That the president of the power company in this province has been compared to Darth Vader shows how intensely Nova Scotians feel about their power situation.
It doesn’t help either that Nova Scotia Power’s headquarters, opened last year in a century-old power station renovated at a cost of $53.4-million, sits like a glass fortress on the edge of Halifax Harbour. That simply reinforces in the minds of power-obsessed Nova Scotians their image of the company as the evil empire because of rates and executive compensation they consider far too high. Never mind that the building is totally energy efficient.
Power is not only expensive in Nova Scotia – rates are among the highest in Canada – but extremely controversial, and has been for decades as the province has gone from burning oil to dirty Nova Scotia coal to cleaner coal imported from Colombia and Venezuela to heat and light itself.
But Rob Bennett, president of Nova Scotia Power (NSP), a privately owned utility that is small compared with the big power Crown corporations in provinces like Ontario and Quebec, says he’s just a businessman trying to deliver good service to 490,000 customers and fulfill a mandate legislated by the province to move from fossil fuels to renewable energy.
Provincial legislation requires that 25 per cent of the province’s electricity comes from renewable sources by 2015, and 40 per cent by 2020.
“Overall, we are looking at how we transform the energy landscape so we become greater masters of our destiny,” Premier Darrell Dexter said in an interview.
To put this into perspective, 80 per cent of energy came from burning coal in 2006; that decreased to 57 per cent last year, and NSP expects the number to be less than 50 per cent this year. Nova Scotia has eight coal-fired plants; NSP has a $500-million fuel bill, including $250- to $300-million spent to buy coal from out of the province.
And so part of the portfolio Mr. Dexter is talking about – at least 10 per cent – includes electricity from Newfoundland and Labrador’s Muskrat Falls hydroelectric project, which is to provide 35 years of stable-priced renewable energy for the province.
Last week, the controversy reached new levels when the Newfoundland government announced the project will cost $7.4-billion instead of $6.2-billion. Mr. Dexter immediately called an emergency debate in the legislature to repeat his support for the project.
But what still isn’t clear is whether NSP’s parent company, Emera, which will spend $1.2-billion to build an undersea cable from Newfoundland to Cape Breton in return for the hydro, will have to pay more.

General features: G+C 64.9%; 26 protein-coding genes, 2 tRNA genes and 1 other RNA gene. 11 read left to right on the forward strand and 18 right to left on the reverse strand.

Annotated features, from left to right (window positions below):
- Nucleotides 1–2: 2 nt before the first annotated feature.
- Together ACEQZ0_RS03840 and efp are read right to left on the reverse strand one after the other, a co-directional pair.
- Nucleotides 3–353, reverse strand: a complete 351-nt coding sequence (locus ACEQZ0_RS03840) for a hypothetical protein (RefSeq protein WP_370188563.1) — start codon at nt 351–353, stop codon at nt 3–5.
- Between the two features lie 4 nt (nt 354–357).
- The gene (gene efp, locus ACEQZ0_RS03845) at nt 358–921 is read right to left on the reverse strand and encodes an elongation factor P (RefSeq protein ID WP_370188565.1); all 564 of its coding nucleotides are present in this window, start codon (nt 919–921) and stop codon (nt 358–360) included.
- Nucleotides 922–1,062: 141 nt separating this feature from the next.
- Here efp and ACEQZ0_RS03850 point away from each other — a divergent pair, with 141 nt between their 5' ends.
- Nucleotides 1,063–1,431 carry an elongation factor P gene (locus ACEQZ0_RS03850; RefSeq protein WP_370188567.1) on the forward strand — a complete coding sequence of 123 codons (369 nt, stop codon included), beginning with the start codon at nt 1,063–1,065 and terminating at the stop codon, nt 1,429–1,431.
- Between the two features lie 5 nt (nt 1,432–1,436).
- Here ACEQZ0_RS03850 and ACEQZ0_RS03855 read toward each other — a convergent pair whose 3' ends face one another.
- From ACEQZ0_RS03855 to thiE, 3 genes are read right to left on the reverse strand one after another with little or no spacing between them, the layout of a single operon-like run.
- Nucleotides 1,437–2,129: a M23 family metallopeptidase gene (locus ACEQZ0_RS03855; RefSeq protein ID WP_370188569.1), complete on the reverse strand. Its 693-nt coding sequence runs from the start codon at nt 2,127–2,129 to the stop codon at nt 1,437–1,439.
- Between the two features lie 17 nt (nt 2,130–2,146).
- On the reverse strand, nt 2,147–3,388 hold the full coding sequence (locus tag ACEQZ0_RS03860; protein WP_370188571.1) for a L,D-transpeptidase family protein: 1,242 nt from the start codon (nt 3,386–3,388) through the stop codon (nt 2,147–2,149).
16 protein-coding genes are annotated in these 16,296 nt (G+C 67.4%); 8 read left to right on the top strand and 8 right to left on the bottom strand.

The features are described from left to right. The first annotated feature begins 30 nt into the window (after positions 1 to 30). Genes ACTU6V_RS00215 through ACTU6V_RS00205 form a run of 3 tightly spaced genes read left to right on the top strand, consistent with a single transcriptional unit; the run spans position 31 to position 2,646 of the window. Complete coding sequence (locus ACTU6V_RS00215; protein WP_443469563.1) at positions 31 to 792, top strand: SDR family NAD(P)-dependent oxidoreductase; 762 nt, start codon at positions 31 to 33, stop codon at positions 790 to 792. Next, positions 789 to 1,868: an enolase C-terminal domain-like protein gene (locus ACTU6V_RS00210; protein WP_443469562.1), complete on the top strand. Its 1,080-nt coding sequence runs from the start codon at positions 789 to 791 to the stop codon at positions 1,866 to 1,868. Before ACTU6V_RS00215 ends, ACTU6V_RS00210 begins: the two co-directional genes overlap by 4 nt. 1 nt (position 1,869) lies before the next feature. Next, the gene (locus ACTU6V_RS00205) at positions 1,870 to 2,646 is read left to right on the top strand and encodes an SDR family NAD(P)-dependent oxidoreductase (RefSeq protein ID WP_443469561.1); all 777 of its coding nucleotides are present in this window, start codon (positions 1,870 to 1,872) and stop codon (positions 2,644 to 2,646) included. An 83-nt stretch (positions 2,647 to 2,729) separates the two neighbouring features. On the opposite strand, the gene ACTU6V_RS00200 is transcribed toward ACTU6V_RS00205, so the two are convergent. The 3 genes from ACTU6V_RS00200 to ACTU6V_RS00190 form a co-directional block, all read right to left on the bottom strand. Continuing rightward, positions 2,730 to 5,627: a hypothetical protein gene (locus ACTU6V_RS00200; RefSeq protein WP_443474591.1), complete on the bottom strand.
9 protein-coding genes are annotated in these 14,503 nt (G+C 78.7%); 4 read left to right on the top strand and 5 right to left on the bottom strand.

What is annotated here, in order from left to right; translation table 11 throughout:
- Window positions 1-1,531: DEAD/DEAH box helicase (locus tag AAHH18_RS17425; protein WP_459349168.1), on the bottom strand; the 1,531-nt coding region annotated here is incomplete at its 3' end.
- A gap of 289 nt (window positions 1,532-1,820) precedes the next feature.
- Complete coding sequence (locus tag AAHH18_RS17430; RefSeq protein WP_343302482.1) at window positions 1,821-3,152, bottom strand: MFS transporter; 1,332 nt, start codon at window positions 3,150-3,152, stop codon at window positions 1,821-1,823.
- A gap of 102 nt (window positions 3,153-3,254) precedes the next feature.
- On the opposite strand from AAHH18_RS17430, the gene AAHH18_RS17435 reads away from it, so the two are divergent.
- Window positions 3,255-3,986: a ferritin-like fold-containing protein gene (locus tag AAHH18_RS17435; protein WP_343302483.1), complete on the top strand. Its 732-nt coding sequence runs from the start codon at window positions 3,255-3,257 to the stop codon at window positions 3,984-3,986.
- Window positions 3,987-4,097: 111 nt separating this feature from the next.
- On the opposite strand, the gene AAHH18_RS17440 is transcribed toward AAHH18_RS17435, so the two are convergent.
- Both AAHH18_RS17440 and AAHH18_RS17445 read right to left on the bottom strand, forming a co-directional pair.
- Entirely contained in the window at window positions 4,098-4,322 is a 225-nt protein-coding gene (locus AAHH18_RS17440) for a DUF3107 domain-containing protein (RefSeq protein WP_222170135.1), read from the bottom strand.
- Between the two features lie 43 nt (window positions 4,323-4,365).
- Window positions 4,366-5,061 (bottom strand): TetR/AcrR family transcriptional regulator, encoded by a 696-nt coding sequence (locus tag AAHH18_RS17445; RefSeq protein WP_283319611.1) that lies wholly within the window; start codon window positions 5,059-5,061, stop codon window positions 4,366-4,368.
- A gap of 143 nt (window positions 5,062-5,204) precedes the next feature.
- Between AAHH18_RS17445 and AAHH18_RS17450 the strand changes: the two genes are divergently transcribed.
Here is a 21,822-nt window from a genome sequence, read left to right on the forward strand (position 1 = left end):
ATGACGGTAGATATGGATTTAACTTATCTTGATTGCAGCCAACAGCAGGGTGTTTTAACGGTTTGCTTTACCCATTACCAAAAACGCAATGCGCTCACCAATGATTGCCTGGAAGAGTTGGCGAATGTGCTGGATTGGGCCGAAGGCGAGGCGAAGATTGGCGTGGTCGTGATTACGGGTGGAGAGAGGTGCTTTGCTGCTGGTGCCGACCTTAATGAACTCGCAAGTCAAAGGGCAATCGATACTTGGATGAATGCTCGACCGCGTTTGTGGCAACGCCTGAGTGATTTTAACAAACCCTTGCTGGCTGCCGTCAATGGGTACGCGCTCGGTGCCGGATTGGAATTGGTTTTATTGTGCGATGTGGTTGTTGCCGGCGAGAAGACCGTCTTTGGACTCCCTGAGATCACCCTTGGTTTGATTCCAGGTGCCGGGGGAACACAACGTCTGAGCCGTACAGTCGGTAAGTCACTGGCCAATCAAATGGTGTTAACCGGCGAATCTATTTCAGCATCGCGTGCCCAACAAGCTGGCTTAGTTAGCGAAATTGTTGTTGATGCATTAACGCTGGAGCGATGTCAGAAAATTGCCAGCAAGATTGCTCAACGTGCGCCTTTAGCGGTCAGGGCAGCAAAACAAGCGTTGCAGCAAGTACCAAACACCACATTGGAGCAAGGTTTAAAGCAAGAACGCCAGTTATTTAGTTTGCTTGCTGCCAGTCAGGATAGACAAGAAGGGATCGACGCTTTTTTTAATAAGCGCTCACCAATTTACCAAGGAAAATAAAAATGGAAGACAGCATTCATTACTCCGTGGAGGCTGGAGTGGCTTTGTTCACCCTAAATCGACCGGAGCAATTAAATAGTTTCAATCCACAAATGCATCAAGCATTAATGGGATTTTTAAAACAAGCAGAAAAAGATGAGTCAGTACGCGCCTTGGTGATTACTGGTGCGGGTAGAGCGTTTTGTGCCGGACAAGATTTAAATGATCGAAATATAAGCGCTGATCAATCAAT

Nova Scotians will bear part of the cost of the so-called Maritime Link through a rate hike. How much it will be remains a mystery until a federal loan guarantee is in place. This has provoked outrage from the opposition.
“How can you agree to something without understanding what the cost will be? Give us an estimate,” Liberal Leader Stephen McNeil said. “The fact that the government is fully committing itself to a project it can’t even tell Nova Scotians what it will mean to them on the bottom line makes no sense.”
Progressive Conservative Leader Jamie Baillie also questions the rush to support such a “gigantic project” without a “thorough analysis of the alternatives.”
“If we are truly interested in building our economy by having lower power prices, then we have a duty to the next generation to compare Muskrat to all of the available alternatives, and that is not happening,” Mr. Baillie said.
Mr. Dexter says the “best position” for Nova Scotia is “to have a portfolio where we can ramp up and down various pieces.”
For example, 13 per cent of the province’s energy has come from natural gas this year; next year, it will be 25 per cent, he said. The province is also pushing wind power – NSP has 174 wind turbines, up from about half a dozen four years ago. Between 8 a.m. and 9 a.m. on Sept. 12, wind generation accounted for 36 per cent of the total electricity made in Nova Scotia – a record. It costs about $100 to produce one megawatt of power from wind compared with $40 for natural gas and coal.
Mr. Bennett of NSP notes, meanwhile, that the price of coal has increased 70 per cent over the past eight years: “So the more you that you can get from a stably priced renewable energy resource, the better off we will be in the long term, a little more expensive today, but cheaper in the long term as fossil fuels increase.”
As for the Star Wars comparison, a resident recently wrote on the NSP website: “Does Darth Vader’s theme music play every time Rob Bennett walks into a room?” Replied the NSP: “Unfortunately, Rob doesn’t have theme music. While electricity can be pretty powerful, as far as we’ve noticed, Rob hasn’t yet mastered the way of the force.”